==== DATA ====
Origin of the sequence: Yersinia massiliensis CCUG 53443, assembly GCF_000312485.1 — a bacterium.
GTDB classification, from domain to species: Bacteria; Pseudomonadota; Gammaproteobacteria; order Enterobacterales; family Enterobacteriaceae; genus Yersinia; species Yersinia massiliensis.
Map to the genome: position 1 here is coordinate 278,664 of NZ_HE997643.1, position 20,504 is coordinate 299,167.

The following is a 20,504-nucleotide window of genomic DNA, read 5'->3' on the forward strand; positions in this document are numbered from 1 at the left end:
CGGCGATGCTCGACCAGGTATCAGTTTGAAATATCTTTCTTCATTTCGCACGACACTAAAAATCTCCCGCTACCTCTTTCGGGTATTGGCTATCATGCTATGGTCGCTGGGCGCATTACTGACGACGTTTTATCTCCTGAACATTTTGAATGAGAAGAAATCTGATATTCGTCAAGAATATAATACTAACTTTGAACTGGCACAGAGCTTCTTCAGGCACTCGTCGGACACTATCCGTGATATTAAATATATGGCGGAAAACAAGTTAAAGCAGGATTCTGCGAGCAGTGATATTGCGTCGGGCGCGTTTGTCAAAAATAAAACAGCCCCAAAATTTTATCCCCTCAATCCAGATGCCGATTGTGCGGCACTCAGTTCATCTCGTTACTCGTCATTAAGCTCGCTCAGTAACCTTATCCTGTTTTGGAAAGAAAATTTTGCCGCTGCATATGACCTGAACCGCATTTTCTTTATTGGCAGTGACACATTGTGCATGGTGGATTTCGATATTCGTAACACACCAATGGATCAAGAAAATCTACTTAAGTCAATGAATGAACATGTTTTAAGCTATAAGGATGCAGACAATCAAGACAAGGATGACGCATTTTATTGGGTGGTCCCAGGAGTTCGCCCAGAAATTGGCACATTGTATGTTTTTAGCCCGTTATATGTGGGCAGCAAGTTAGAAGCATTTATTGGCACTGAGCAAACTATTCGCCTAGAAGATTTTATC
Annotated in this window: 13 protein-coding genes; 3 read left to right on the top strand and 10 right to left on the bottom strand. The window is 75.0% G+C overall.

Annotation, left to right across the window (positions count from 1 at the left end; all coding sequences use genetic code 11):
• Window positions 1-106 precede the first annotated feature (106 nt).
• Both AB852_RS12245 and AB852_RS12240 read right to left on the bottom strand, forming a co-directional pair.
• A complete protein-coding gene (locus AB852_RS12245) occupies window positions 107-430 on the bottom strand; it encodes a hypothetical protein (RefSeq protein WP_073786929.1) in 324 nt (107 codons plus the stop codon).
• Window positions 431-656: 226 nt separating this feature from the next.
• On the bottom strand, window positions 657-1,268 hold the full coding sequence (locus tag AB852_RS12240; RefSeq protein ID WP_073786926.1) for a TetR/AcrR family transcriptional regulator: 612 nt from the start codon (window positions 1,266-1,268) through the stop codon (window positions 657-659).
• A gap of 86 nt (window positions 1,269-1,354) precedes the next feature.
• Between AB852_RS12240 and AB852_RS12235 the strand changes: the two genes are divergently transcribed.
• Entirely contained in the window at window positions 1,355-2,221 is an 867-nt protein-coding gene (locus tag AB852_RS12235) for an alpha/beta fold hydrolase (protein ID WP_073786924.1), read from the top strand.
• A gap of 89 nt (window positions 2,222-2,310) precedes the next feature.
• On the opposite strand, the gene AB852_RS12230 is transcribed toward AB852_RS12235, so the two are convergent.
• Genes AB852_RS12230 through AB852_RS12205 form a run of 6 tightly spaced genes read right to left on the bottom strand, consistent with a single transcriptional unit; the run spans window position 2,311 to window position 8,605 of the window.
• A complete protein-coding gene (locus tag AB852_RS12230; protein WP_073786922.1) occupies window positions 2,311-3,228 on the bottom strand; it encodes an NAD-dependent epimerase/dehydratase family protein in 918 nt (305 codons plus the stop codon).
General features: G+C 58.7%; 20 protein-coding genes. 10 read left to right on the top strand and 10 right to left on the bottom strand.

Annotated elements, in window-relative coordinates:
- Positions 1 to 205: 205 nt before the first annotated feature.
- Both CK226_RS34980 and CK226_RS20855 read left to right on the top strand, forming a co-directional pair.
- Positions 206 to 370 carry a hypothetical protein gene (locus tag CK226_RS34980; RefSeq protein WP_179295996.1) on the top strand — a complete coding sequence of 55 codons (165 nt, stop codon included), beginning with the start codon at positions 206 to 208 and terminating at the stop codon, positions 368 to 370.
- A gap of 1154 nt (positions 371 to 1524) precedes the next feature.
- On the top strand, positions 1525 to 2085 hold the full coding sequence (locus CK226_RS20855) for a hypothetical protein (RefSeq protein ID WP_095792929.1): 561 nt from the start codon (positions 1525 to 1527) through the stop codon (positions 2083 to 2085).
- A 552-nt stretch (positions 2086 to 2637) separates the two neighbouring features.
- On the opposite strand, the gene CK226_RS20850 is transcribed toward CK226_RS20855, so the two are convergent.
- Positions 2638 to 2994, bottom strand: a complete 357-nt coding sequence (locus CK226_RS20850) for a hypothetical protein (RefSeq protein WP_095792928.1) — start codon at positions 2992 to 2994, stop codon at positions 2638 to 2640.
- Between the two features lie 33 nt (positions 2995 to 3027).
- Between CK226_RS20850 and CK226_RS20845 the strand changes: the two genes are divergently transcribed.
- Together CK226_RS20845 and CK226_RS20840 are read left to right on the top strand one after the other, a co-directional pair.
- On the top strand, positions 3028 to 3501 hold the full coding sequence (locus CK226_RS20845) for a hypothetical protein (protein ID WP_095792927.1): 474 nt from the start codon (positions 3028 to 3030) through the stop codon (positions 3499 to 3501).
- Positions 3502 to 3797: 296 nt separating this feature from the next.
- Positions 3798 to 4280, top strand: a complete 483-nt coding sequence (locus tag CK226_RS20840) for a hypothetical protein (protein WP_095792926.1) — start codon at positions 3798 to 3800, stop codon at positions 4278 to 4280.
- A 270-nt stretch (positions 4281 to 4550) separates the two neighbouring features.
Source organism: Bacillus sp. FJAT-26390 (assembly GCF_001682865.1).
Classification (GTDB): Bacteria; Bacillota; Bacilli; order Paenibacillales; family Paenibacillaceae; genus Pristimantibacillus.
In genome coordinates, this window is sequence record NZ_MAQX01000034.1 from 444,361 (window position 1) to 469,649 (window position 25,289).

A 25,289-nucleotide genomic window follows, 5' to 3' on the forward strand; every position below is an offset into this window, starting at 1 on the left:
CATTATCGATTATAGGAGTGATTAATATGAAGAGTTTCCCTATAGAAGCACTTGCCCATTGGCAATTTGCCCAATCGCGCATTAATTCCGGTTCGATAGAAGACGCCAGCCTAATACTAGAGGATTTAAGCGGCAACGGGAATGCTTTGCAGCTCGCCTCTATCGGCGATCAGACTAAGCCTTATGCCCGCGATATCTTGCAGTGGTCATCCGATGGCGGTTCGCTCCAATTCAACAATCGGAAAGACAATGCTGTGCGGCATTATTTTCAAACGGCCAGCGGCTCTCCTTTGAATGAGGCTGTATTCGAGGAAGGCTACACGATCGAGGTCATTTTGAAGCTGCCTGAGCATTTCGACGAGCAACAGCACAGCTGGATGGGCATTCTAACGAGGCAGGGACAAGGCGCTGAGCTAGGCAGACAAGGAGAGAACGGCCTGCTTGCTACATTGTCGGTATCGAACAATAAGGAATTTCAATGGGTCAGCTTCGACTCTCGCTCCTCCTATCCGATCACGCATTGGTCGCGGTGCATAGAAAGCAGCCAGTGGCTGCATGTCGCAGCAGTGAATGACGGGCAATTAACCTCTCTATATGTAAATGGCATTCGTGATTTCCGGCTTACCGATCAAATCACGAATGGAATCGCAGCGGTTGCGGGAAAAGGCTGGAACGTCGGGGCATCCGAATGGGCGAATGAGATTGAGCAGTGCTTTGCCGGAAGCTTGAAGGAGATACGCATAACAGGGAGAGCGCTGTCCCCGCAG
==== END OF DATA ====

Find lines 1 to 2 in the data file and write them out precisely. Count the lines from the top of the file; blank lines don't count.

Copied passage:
Origin of the sequence: Yersinia massiliensis CCUG 53443, assembly GCF_000312485.1 — a bacterium.
GTDB classification, from domain to species: Bacteria; Pseudomonadota; Gammaproteobacteria; order Enterobacterales; family Enterobacteriaceae; genus Yersinia; species Yersinia massiliensis.